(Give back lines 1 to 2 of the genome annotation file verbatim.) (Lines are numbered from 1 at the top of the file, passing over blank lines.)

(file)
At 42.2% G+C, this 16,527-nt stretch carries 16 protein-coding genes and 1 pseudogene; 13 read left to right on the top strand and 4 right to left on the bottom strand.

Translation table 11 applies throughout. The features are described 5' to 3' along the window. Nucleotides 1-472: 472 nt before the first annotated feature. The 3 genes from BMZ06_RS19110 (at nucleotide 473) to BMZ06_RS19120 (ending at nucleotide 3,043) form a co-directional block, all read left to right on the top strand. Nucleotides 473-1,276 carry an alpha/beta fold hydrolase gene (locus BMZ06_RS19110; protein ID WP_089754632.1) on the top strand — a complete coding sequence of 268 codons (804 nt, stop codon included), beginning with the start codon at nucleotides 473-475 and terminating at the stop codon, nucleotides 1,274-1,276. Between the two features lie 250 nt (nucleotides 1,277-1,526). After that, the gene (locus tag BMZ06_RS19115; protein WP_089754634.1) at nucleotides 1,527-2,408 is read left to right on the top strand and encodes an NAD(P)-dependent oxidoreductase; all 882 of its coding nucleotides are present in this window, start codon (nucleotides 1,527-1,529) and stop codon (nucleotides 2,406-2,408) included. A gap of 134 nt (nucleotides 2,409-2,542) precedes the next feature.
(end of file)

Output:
At 42.2% G+C, this 16,527-nt stretch carries 16 protein-coding genes and 1 pseudogene; 13 read left to right on the top strand and 4 right to left on the bottom strand.

Translation table 11 applies throughout. The features are described 5' to 3' along the window. Nucleotides 1-472: 472 nt before the first annotated feature. The 3 genes from BMZ06_RS19110 (at nucleotide 473) to BMZ06_RS19120 (ending at nucleotide 3,043) form a co-directional block, all read left to right on the top strand. Nucleotides 473-1,276 carry an alpha/beta fold hydrolase gene (locus BMZ06_RS19110; protein ID WP_089754632.1) on the top strand — a complete coding sequence of 268 codons (804 nt, stop codon included), beginning with the start codon at nucleotides 473-475 and terminating at the stop codon, nucleotides 1,274-1,276. Between the two features lie 250 nt (nucleotides 1,277-1,526). After that, the gene (locus tag BMZ06_RS19115; protein WP_089754634.1) at nucleotides 1,527-2,408 is read left to right on the top strand and encodes an NAD(P)-dependent oxidoreductase; all 882 of its coding nucleotides are present in this window, start codon (nucleotides 1,527-1,529) and stop codon (nucleotides 2,406-2,408) included. A gap of 134 nt (nucleotides 2,409-2,542) precedes the next feature.